SNEED 11. SABINAL MINING &: MILLING CO.
no further discussion of the matter is needed at the hands of this court. The judgment will be reversed, and the cause remanded, with directions to the court below to dismiss the bill filed by the county of Saline for want of equity.
SNEED v. SABINAL MINING & MILLING CO.
(Circuit Court of Appeals, Seventh Circuit. May 4, 1896.)
ALTERATION OF NOTE-MATERIALITY.
When a note is given by a corporation, payable to the manager's wife, for money due him for salary, and for expenditures made in behalf of the company out of funds represented by him to have belonged in part to his wife, an alteration of the note so as to make it payable to the manager himself is a material one. 18 C. O. A. 213, 71 Fed. 493, affirmed on rehearing. In an action on a note, the burden of shoWing its invalidity rests on the defendant; but, if it be shown that the name of the payee has been changed without the consent of the maker, the defense is established, and the burden is then on the plaintiff to show that the alteration was ratified, or for other reasons was not available as a defense.
SAME-BuRDEN OF PROOF.
SAME-LIMrrATION OF ACTIONS.
If. it be shown that a note has been altered in a material respect after the making and delivery thereof, it is void, and the fact that the statute of limitation has run against the original cause of action is irrelevant.
TRIAL TO THE COURT-SPECIAL FINDINGS.
Specific statements in a special finding are not to be controlled or modified by inferences suggested by uncertain or equivocal expressions. When such finding is rendered, it behooves the party having the burden of proof to see that every fact essential to the relief sought is directly and unequivocally stated. Wesson v. Saline 00., 73 Fed. 917, followed.
On Petition for Rehearing. This was an action of assumpsit by John R. Sneed against the Sabinal Mining & Milling Company to recover upon a promissory note in the sum of $7,000, which he held as indorsee. The case was tried to the court without a jury, and a special finding of facts was made, and judgment given for defendant. The plaintiff sued out a writ of error to this court, which, on January 6, 1896, rendered an opinion affirming the judgment below. See 18 C. C. A. 213, 71 Fed. 493, where the special findings are set out in the statement of the case. The case is now heard on a petition for rehearing, filed by the plaintiff. Adolph Moses, for plaintiff in error. Milton I. Beck, for defendant in error. Before WOODS, JENKINS, and SHOWALTER, Circuit Judges. WOODS, Circuit Judge. This petition proceeds upon a misapprehension in respect to the burden of proof. It is true, as stated, that the burden to show the invalidity of the note rested upon the defendant; but, once it waR that the name of the payee
TS FEDE1U.L REPORTER.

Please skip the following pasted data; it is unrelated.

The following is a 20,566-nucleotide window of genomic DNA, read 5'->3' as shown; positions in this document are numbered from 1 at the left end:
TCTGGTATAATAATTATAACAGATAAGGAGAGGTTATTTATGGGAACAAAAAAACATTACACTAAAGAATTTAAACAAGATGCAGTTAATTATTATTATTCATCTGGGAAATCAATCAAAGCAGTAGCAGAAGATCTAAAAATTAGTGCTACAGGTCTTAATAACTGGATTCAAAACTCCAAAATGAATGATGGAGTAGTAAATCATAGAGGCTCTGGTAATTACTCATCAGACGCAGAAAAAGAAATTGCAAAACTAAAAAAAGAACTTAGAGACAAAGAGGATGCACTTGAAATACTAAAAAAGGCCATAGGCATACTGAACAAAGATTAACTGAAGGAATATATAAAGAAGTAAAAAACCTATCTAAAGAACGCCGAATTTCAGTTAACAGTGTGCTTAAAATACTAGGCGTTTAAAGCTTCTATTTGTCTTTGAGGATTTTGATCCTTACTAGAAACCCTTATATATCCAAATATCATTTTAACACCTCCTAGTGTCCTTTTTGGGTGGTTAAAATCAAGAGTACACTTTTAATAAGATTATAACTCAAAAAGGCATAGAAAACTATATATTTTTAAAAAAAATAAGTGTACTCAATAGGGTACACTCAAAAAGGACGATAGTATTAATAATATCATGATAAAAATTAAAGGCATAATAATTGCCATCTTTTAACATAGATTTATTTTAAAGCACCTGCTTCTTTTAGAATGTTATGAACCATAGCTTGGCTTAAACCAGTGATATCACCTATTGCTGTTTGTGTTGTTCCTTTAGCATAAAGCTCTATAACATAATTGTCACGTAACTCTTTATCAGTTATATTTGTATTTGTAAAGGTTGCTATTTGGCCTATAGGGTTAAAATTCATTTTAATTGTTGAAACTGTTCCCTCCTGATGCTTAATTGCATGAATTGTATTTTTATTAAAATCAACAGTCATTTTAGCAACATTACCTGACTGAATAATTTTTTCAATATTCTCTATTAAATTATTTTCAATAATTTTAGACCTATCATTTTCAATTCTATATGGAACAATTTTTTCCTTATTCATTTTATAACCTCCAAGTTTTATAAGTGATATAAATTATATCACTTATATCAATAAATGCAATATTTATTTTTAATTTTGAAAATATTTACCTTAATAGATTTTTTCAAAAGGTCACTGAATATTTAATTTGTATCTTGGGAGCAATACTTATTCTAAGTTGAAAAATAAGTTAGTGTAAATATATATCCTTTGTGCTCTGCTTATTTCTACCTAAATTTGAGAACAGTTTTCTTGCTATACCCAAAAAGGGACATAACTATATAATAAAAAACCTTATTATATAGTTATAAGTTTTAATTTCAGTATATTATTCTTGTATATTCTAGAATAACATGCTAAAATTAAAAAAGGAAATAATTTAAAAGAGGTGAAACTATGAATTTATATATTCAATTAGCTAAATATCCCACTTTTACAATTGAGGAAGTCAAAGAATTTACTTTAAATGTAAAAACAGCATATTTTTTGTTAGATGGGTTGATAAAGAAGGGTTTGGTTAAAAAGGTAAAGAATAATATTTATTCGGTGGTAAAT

had been changed without the consent or authority of the maker of the note, the defense was established, and the burden was upon the plaintiff to show, if possible, that the alteration had been ratified, or for other reason was riot available as a defense. It is found that some of the directors were present in the room where the note was altered, but that is not a finding that they knew of or consented to the change. It is also found that, after the change was made, one of the directors, Mr. James, was opposed to the execution of the note, and was not satisfied therewith, until an indorsement was made waiving all'claims against him and another as stockholders; but that falls short of a finding that James then knew that the alteration had been made. The finding shows that at the first James "objected to giving Provard a note," and the importance of the waiver which he obtained was not affected by the alteration. Besides, the consent of one of the directors to the alteration was not sufficient, if given, and that it was not given the finding is explicit when it says, "Neither the directors as a body nor any of the officers of the company consented to the alter· ation at any time." The directors were officers of the company. There may be ground for supposing that the court did not intend by the word "officers," as here used, to include directors; but specific statements in a special finding are not to be controlled or modified by inferences suggested by uncertain or equivocal expressions. When a special verdict or finding is rendered, it be· hooves the party on whom is the burden of proof to see to it that every fact essential to the relief he seeks is directly and unequivocally stated. Wesson v. Saline Co. (just decided) 73 Fed. 917. Care should be taken to distinguish between the finding of a fact and a mere statement of evidence which tends to establish, or, it may be, establishes, the fact. Circumstances are stated in this finding which tend to show the consent of one or more directors to the alteration which was made; but, instead of the circumstances, the fact of such consent, if material, should have been directly stated. It is found as a conclusion of law "that the alteration was not fraudulently made"; but, if material, that should have been found as a fact, and not as a legal conclusion. The finding of facts in a special finding, as in a special verdict, should be in itself complete, and should be followed by a separate statement of the ccnclusion or conclusions of law, unmixed with matter of fact. To illustrate further: The finding shows that, in order to procure the execution of the note in suit, Provard made statements; but that establishes only that the statements were made, and not that they were true. He said, for instance, that a part of the money expended by him belonged to his wife, and therefore requested that the note be drawn in her favor. 'While this does not show that a part of the consideration of the note belonged to the wife, it discloses an important reason for the note being made payable to her, and indicates that in fact, as well as in law. the alteration was a material one. The burden of proving the fact to have heen otherwise, to say the least, was upon the plaintiff in error.